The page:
Mu is a 34-year-old wife and mother, living in Thailand. Mu lives with her husband, son, and two daughters in Mae Sot, Tak Province. Their family moved from Yangon, Burma to Thailand 14 years ago, in search of better job opportunities. Today, Mu is a homemaker, her son is a student, while her two daughters are still too young to study. Her husband is a dockworker in Mae Sot. Because their income is insufficient to cover their daily expenses, they sometimes have to borrow money from a neighbor. About two years ago, Mu developed a femoral hernia. Because of the hernia, Mu experiences severe pain in her left groin area, and she also has a lump that has been increasing in size, and which hangs down when she walks. Mu is very stressed about her condition, and because of chronic discomfort, she has been unable to keep up with her daily tasks. Fortunately, with the help of our medical partner, Burma Children Medical Fund, Mu is scheduled for hernia repair surgery on October 27th, at Mae Sot General Hospital. Burma Children Medical Fund is seeking $1,500 to cover the cost of Mu's surgery and care, which should enable Mu to return to a life without the hardship she experiences now. Mu said: “I feel like I have to hold myself so this will not fall down when I walk, which makes me feel very uncomfortable. I want to receive surgery soon so that I can work to earn more money in the future. Now, my baby—our youngest daughter—is older so I will find a job after I have fully recovered from surgery.”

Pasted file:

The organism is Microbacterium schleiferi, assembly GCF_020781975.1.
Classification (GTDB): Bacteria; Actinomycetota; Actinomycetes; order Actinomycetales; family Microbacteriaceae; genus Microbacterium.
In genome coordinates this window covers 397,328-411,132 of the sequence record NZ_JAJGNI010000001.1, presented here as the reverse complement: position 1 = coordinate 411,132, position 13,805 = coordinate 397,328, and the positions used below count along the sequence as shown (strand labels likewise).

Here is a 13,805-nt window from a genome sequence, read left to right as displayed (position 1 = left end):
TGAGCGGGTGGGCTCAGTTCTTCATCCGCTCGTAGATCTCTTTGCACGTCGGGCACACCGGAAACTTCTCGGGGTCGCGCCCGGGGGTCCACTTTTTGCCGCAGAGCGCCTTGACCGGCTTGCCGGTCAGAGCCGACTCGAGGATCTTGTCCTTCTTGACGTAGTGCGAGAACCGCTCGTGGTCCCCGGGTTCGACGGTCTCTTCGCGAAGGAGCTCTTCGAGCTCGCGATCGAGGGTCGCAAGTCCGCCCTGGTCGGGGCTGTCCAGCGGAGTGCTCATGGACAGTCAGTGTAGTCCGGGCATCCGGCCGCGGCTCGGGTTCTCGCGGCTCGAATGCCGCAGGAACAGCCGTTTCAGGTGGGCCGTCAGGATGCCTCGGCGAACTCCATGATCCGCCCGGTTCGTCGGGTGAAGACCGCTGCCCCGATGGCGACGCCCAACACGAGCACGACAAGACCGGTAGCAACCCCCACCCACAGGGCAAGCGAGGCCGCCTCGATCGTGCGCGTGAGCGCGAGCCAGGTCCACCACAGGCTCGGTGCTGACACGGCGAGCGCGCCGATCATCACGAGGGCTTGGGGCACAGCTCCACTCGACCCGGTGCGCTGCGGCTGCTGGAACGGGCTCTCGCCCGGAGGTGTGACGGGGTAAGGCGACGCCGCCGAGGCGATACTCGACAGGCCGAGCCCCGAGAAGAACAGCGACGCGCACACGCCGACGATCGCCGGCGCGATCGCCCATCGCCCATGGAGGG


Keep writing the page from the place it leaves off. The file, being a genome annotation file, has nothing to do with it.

Ye Min is is a 2-month-old baby from Thailand. His father works at a hotel and his mother is a homemaker. After being delivered, doctors assessed that Ye Min began to experience poor vision in both eyes. These symptoms have made it increasingly difficult for him to see clearly. Ye Min has been diagnosed with retinal detachment, a condition in which the retina pulls away from the supportive tissue in the eye, resulting in vision loss. If left untreated, he could lose vision completely. Ye Min is scheduled to undergo surgery to reattach his retina on January 26th. Our medical partner, Burma Children Medical Fund (BCMF), is requesting $1,500 to cover the total cost of his procedure and care. After his surgery, Ye Min's vision will hopefully be restored, and he will resume his daily activities comfortably. Ye Min’s mother said, “I am worried about my son’s condition because he is too young to receive the surgery. I cannot wait to stay with him and take care of him well. I want my son to get better soon. I was very happy when I hear that this organization will help pay for my son’s treatment. I am really thankful to all of the donors who will help my son receive surgery.”